Is that even possible? In this lesson, we’ll discuss the different ways for printing values out our variables (inside stings) using formatting.

Previous Lesson: Lesson 4. Printing Strings and Variables in Python

In this lesson, we’ll discuss the two different ways of having variables inside strings using formatting and what happens when we use both.

After learning what strings and variables are in the previous lesson, we’ll now talk about something that we can do with strings. Additionally, we’ll do something awesome with variables. For now, let’s make a new file with the name ex3.py. After creating a new file, let’s have some variables and assign a value to each one of these:

Don’t forget to save this code (this will be the last time that I’ll tell you to save your code using Ctrl + S or Command + S). Do you still remember how to activate our Terminal? (Hit Command + Ctrl + `) Now, let’s run this on our Terminal. Enter python3 ex3.py:

ENTER:

Good. Our code worked!

Formatting #1: The “f

Now, add this on Line 5:

Press UP ARROW. Then press ENTER:

What? How did that happen? We just had variables inside strings. Don’t worry. We’ll break it down. On our code, you may notice that we put an f before our string. The f just means format. Now, we had put the variables between some curly braces ({}). This is one way to put the value of a variable inside our strings.

Remember: If there was an error and you didn’t have the same results like mine, that’s okay. Everyone makes mistakes, even the most experienced programmers. Double check!

Try this: Remove the f before the string and the curly braces. Leave name and age out. See what happens. I’m not going to show it to you. You do it on your own and find out why we need these curly braces and f here.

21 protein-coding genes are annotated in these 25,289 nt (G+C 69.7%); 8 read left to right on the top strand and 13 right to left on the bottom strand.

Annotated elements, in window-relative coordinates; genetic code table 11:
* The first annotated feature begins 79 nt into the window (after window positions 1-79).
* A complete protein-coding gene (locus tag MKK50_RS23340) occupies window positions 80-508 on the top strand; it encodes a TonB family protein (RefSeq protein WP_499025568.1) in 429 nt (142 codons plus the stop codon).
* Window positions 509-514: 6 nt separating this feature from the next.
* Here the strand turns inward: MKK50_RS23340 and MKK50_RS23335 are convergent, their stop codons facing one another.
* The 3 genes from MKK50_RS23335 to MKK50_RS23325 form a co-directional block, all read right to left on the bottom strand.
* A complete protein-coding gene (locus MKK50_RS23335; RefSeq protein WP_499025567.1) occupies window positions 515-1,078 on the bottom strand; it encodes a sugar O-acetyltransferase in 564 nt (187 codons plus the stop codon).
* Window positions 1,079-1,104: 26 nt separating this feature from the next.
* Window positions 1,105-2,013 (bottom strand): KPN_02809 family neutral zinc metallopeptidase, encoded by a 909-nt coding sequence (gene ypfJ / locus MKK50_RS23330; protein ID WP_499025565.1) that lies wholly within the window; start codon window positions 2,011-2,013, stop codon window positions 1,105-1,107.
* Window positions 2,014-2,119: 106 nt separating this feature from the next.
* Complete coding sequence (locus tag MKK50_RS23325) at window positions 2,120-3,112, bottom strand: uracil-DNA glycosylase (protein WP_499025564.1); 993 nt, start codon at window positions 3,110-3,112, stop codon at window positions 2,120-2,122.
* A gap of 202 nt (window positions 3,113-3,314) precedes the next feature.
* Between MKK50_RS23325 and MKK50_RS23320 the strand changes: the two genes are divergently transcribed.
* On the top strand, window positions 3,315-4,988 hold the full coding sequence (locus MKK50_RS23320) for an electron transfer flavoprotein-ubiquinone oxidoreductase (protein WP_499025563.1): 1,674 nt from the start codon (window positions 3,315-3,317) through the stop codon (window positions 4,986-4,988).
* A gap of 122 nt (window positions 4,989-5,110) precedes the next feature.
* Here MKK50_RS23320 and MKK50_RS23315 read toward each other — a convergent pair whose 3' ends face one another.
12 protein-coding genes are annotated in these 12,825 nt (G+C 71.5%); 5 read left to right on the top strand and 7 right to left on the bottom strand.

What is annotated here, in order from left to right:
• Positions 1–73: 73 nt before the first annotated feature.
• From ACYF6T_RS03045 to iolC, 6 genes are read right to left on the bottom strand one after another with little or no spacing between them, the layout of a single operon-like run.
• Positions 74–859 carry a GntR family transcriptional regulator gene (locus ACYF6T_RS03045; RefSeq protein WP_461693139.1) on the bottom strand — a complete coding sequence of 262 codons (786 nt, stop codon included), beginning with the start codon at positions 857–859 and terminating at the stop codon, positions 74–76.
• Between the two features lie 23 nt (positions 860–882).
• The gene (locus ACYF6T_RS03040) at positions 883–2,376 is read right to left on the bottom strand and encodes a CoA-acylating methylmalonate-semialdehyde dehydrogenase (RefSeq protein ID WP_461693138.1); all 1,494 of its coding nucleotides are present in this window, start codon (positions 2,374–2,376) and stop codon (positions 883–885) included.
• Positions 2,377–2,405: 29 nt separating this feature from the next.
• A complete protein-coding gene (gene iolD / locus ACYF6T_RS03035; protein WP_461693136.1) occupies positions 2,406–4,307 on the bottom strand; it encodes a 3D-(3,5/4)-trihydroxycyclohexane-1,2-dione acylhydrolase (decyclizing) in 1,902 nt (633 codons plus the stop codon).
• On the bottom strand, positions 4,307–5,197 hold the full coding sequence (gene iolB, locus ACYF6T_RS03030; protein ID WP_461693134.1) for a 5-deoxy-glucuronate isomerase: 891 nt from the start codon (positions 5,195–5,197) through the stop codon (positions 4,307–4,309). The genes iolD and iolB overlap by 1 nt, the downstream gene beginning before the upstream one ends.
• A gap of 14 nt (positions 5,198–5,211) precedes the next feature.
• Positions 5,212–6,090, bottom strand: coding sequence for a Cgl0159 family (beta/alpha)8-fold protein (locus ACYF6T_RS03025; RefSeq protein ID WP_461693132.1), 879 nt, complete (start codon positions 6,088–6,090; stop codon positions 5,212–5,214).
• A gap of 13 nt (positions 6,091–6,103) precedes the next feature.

Formatting #2: The “.format( )”

Earlier, I’ve said that having that f and curly braces is just a way. What I’m about to show you is another way to have the same output. Let’s do it! Remove Line 5. Next, type these in:

This time, we’ve removed the variables name and age from the string. But note that we’e left the curly braces ({}). However, we added something new to our code–the .format(). And we’ve placed the variables inside the parentheses after it. Let’s try running this:

Tada! Did it work? Yes, it did! The output was the same because it was suppose to be that way. But how about we change the values of our variables? This time, type in whatever you’d want:

Then run it:

Nice.

Using both formatting

Are excited to try this one out? Then let’s do it! I’ve typed my name back. In your case, type in your name. Let’s type both the first Line 5 with the f and the one with the .format():

Let’s see what this will look like:

Cool! After learning all this, I wanna ask you something: “Did you get all this?” If you don’t, then that’s good because you’ve got help–you’ve got us. So if you have a question, type it down on the Comments section.

In the meantime, keep on experimenting and trying things that crosses your mind with this; make more errors and learn from them; get familiar and have fun! See you on the next lesson!

Next Lesson: Lesson 6: If Elif Else Statements in Python

This article was written by Zeddrix Fabian

Zeddrix Fabian became one of Jehovah’s Witnesses on February 21, 2016, and started regular pioneering last March 2020. He wants to volunteer at Bethel⁠—that is his goal. After going to both private and public school for 10 years (Grade 1 to 8 in private; Grade 9 and 10 in public school), their family started trying homeschooling when he leveled up to Grade 11 last 2019. (Continue reading on ABOUT ZEDD menu)

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